I didn’t really want to do this. Isn’t the point of blogging to write about what you want to write about? Well, yes, that and trying to experience a modicum of what it would be like to journal for a living while at the same time realising no one will ever pay you for your opinions.
Here I am anyway; reluctantly starting an article about AVB. I’m already sick of those three letters and he was announced (confirmed) as the new Spurs manager only yesterday (overnight my time). All it took was one reader (you know who you are) to request this and I was pulled to the keyboard like a fly to a… well, y’know.
There’s really nothing to say that hasn’t been discussed ad nauseum on various formats ever since he was installed as the favourite for the job three weeks ago. In summary:
- His Porto success was no fluke
- His Chelsea failure exposed some man-management issues, to say the least
- He needs to be more humble than at Chelsea and handle fragile footballers’ egos before instilling his ideas – though the Spurs dressing room contains a very different set of characters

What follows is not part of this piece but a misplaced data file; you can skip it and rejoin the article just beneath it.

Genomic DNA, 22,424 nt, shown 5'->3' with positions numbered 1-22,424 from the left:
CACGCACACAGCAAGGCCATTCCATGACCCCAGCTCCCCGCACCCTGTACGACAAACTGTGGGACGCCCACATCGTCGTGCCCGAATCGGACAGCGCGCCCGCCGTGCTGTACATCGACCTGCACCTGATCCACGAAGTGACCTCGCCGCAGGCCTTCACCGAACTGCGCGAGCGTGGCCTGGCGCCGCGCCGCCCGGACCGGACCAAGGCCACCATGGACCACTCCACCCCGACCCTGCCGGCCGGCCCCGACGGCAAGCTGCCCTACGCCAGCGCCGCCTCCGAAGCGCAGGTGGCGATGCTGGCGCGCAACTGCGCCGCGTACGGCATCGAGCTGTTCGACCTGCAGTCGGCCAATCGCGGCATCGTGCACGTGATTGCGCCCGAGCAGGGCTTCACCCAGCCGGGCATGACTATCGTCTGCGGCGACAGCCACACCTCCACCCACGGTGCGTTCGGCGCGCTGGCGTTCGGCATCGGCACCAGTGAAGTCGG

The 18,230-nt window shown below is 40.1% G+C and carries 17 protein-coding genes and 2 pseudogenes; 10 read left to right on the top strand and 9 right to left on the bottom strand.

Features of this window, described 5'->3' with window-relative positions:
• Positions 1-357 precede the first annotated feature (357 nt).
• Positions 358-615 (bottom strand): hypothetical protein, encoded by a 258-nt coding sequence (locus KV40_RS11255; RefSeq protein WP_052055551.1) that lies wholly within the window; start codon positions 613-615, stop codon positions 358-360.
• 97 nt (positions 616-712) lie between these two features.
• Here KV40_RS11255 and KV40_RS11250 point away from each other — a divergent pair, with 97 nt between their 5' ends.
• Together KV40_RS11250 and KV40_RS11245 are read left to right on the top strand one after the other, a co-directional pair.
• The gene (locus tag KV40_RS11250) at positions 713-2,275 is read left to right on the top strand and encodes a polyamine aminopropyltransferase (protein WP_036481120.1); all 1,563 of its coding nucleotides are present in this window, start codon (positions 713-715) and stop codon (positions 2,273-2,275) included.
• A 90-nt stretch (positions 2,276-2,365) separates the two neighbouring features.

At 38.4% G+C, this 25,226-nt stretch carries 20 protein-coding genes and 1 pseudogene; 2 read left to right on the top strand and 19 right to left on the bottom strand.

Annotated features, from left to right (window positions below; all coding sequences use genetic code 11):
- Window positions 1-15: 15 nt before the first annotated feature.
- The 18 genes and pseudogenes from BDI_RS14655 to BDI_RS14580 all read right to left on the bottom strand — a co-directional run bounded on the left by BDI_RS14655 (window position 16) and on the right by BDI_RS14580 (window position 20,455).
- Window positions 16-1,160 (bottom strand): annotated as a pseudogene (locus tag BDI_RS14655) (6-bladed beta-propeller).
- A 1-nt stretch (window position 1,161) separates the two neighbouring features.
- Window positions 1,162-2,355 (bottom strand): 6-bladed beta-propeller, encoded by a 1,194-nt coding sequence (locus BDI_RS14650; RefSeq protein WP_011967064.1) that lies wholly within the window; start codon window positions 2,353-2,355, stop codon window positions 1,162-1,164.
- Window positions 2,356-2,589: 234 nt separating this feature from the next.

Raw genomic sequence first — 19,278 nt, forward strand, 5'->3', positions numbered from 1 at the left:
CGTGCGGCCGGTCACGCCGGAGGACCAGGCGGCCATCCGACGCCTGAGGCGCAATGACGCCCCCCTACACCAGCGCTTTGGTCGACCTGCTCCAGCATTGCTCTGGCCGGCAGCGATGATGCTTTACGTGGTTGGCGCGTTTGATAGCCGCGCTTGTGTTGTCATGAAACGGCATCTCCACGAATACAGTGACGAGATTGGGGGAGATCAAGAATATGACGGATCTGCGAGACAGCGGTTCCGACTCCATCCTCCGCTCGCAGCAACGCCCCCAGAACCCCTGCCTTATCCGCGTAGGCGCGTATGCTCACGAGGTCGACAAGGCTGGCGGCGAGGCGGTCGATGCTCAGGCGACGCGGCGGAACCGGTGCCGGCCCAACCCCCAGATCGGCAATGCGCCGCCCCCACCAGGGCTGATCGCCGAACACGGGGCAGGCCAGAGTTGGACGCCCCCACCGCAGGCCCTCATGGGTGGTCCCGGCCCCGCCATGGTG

- He’s shown balls/pride to return to the Premier League so soon
- He’ll face a hostile media pack (again) upset at seeing their mate ousted by nasty Daniel Levy – and ‘Arry still has his column in The Sun from which to launch verbal mortars
- He’ll need to find a new playmaker in the midfield once Modders hops off to the riches of the CL
- He has no strikers at the club apart from Jermain Defoe
- The defence is a bit shaky too
- And the GK is past it
A few negatives in there but the first point shines brightly. In one season he achieved more than Harry Redknapp did in 35 years of management and, as I’ve admitted before, Harry did relatively well at Spurs. It’s a definite risk, a big gamble. But to bridge the gap between peripheral top four contenders and the top of the league Spurs need to be bold.Since ENIC took over in 2000 the club has slowly positioned itself to make guerrilla raids on the top four – Liverpool’s demise has been an external factor in bolstering Spurs’ relative position. That was the easy part. But to establish Spurs in the top echelon the incremental improvement over a decade needs rocket fuel. Nowadays, that can be provided by billions of petrodollars (forget the fallacy that is FFP) or by a huge cultural shift within a club.
You can’t find a more different coach to Redknapp – a 65 year old macro-manager wedded to 4-4-2 – than AVB. With this appointment there can be no middle ground. He’ll either be Sir Bill Nich or Christian Gross. Either way, it all points to another thrilling ride for Spurs fans long conditioned to experiencing the exhilarating highs and crushing lows of supporting such a dramatically underachieving team. Once the season finally starts I suspect my enthusiasm for writing about AVB will be here to stay.